It’s a known fact that people need space to feel happy; space from other people, from societal rules, from noise, from congestion and from agitation. That’s why so many of us dream of having a little pocket of earth that we can call our own – a space where we can be our own autocrats and be left in peace. With the population on the rise and the surface area of the earth largely unchanged, this notion of owning a patch of dirt is becoming less realistic. It is therefore imperative that we use common sense and show each other some consideration in our every day dealings. With this in mind, I have devised a list to help you, help your fellow man and woman.
1. In Australia, we drive on the left side of the road. The same rule therefore applies to walking. Keep to your left. Why? Because it’s the logical thing to do, and because the whole footpath is not your own private playground, unless of course you privately own a playground with an inbuilt footpath. That would be pretty cool. Remember, the space on the right is to be reserved for oncoming foot traffic. When in doubt, use your local road rules as a guide.
2. Do not sway, meander, or stop short when walking on the street. It’s incredibly annoying and chances are you’ll wind up with someone running into you and knocking you off your feet.
3. If you’re a pedestrian walking from point A to point B, and the driver of a vehicle stops to give you way and allow you to cross when they were not required by law to do so, say thank you. This can be done in several different ways; by mouthing the words “thank you,” lifting your hand and giving a little feminine wave (the "thank you wave" is always slightly feminine in nature, don't ask me why, it just is), or smiling while nodding your head. Exercise caution with this latest method, as the smile only works as a sign for “thank you” when used in conjunction with the nod. Otherwise, the driver might think you are just being a smart arse – ironically, not a smart thing to do when they are in a car and you are crossing in front of them with no protection around you but your own self worth).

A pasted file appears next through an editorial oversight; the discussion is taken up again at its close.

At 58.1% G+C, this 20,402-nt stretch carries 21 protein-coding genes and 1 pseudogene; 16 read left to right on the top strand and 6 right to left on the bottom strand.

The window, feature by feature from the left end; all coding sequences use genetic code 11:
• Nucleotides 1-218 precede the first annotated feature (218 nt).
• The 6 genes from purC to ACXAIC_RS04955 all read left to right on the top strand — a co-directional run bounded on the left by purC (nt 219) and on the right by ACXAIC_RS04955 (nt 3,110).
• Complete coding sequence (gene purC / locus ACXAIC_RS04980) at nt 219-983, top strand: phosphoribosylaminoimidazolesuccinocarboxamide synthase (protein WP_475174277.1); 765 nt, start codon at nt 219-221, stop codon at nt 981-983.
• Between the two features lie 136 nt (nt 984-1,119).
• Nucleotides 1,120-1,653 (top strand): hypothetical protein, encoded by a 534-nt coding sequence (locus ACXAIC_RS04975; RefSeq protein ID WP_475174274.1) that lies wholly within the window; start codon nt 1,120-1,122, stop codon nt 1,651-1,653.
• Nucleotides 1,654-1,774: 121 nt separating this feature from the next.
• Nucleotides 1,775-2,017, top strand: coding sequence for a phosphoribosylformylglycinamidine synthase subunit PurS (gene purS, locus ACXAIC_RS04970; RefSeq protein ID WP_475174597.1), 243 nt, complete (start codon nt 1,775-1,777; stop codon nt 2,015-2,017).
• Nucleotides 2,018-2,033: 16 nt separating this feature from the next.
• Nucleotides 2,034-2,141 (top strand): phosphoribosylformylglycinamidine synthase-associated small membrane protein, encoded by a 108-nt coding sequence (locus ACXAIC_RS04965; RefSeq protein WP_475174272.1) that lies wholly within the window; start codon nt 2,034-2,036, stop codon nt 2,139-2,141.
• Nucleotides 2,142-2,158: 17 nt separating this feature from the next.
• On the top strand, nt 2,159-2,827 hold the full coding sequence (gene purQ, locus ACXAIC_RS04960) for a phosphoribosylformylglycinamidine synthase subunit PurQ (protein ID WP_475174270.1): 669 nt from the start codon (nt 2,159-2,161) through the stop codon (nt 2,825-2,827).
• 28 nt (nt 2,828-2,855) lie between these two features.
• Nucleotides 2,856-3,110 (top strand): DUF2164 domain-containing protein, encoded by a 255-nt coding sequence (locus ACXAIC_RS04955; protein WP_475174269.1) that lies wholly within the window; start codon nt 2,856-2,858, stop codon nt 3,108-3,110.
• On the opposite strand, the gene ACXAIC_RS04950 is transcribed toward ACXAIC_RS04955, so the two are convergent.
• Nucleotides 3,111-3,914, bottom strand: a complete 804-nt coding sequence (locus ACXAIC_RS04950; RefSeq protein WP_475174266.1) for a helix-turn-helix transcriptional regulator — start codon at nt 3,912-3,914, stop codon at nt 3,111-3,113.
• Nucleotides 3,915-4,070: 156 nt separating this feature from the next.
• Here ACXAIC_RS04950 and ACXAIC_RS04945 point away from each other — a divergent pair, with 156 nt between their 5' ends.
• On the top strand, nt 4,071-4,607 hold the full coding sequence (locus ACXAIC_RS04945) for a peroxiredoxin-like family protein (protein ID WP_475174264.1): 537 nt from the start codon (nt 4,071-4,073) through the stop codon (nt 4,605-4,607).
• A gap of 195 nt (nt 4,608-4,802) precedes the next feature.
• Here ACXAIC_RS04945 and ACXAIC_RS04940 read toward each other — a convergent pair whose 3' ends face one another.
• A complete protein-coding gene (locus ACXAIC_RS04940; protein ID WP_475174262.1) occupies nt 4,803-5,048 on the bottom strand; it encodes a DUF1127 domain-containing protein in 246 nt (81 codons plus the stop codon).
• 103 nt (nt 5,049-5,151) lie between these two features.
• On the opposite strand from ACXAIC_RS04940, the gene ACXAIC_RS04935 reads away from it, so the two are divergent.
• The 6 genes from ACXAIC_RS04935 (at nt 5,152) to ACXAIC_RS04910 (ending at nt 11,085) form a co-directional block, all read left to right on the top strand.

4. Make saying “please” and “thank you” a habit. While this is almost always good practice, over-using these words can empty them of all their positive meaning and make you seem insincere and robotic.
5. If you see a queue, line up at the end of it. Don’t try and sneakily get ahead of someone else unless you ask them first, and/or you are experiencing an emergency situation. You can always try to queue jump by pretending that you haven't noticed the line of people standing in a fairly orderly manner one behind the other, but this is difficult to pull off successfully unless you are visually impaired or senile, in which case, you can get away with almost anything. Of course, you can always try your luck pretending that you are visually impaired. If you do this, I don't recommend squinting. It's too cliché.
6. Work on ensuring you exercise appropriate voice control. At kindergarten, children are taught the difference between using their ‘indoor voice’ and their ‘outdoor voice.’ Many people could use some refresher training on this topic. When in doubt, I have a top tip to help you decide which voice is appropriate to use in different situations. Look around you, seriously, stop with the squinting already. Right, now if you see that you're surrounded by walls and a ceiling, you're indoors so it's appropriate to use your 'indoor voice.' If you have forgotten what your 'indoor voice' sounds like, it might be an idea to watch the movie Billy Madison. Not because it will remind you of what it was like to be a child, but because it's a funny and entertaining movie.